We’re very committed to being an ethical brand with exceptional customer service. We want everyone to know our name. When we go to industry conferences, we stick out like a sore thumb. Everyone else is male, and they’re wearing button downs with gold chains. They’re definitely very different. Our account executives are former teachers, flight attendants, doctors and newscasters. We have people coming to us from every field you could imagine, who decided that they want to be trained to sell financial services to their local communities. They chose it because it’s flexible and it’s all recurring revenue.
Shoenthal: How do you do recruiting?
Ettus: We do a lot of online advertising through Google, Facebook, and Instagram. We also do a ton of regional press in different areas. We’re in 49 states, actually I think we’re now finally in our last state. We also do outreach to online universities. The thing we love about online universities is they’re filled with people who typically want to better themselves, and they just need an opportunity. They’re also super diverse in terms of population, and they’re geographically dispersed, which we really like.
Shoenthal: You also co-host a podcast with Amy Nelson, What’s Her Story, which I’m a huge fan of. How many side projects do you take on?
Ettus: What’s Her Story is co-owned by Park Place Payments and The Riveter (Nelson’s company.) Nothing I do is a side project. People are always like, what’s your next book, but my only focus right now is making this company a billion dollar company. Until that happens, I’m not working on another book. Right now I just have to stay focused on building this. What’s Her Story really helped us in many ways, for example, with recruiting. Lots of people find us through the podcast and want to sign up. So that’s been exciting. It’s been really great, because it allows us to profile all these female leaders, and it allows us to expand the network for Park Place and The Riveter. So it’s been a really synergistic brand extension for us.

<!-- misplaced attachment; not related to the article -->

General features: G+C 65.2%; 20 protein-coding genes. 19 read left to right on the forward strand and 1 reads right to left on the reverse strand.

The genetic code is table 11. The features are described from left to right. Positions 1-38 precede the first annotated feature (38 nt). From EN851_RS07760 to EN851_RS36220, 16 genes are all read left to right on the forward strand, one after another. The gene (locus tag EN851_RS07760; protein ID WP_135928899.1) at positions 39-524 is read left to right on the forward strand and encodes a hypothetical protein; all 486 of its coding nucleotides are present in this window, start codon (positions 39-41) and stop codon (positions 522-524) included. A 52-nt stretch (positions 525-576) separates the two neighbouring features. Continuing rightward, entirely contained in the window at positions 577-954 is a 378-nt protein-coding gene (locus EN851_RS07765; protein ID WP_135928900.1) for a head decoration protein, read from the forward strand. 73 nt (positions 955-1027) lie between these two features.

Shoenthal: You just closed a $1.5 Million Seed Round. Tell me about your experience fundraising in a pandemic.
Ettus: I am so off the charts extroverted, my superpower is my networking. So when I realized I’d be fundraising from my bedroom instead of on the road or from my office, that was a scary thought. Not being able to see people in person, not being able to connect face to face, taking that tool away from me made the process incredibly difficult. It definitely made the fundraising process take so much longer than it would have, because I couldn’t just hop on a plane to San Francisco and have seven meetings in one day or go to New York and have two days of meetings. Frankly, it was harder to connect with people over Zoom and over the phone.
We were fortunate for two reasons. First, our clients are a lot of medical offices and HVAC companies and not too many in hospitality. So our sectors were not as hit hard as others were. And second, nobody wanted to touch a credit card anymore so contactless payments and online payments became a necessity for businesses, meaning they needed to upgrade, so might as well upgrade to a company that also boasted honest pricing and great service like ours.
I was concerned for the survival of small businesses and I was also concerned for my team. We were used to being together every day and had no experience working remotely but we needed to shift gears fast. My team adapted by having daily 9:30 Zoom meetings that really have changed our culture for the better. It is a great way to start the day and we have made them more efficient over time. Last, our Account Executives had to adjust to selling from home. Meaning they were no longer going door to door. They were selling via email and text and phone. That was a huge and challenging adjustment for them.
Shoenthal: What’s next for Park Place?
Ettus: Our Series A raise later this year, which I’m looking forward to doing in person. We’ll also grow to meet the 1,000 Account Executive mark later this month. We’re just growing steadily.
Shoenthal: What do you see as the future of your industry?
Ettus: The user experience. We spend so much time talking about the technology in credit card processing and that is super important, but we need to focus on the business’ experience with their payment provider. That’s why we exist, to transform an aspect of the business from one that has been a notorious pain in the ass to one that is actually enjoyable.
From a workplace perspective, things need to remain flexible. Flexible workplaces are so essential to the future of the economy and to our mental health. Being a good leader means trusting your employees and being a good employee means being trustworthy.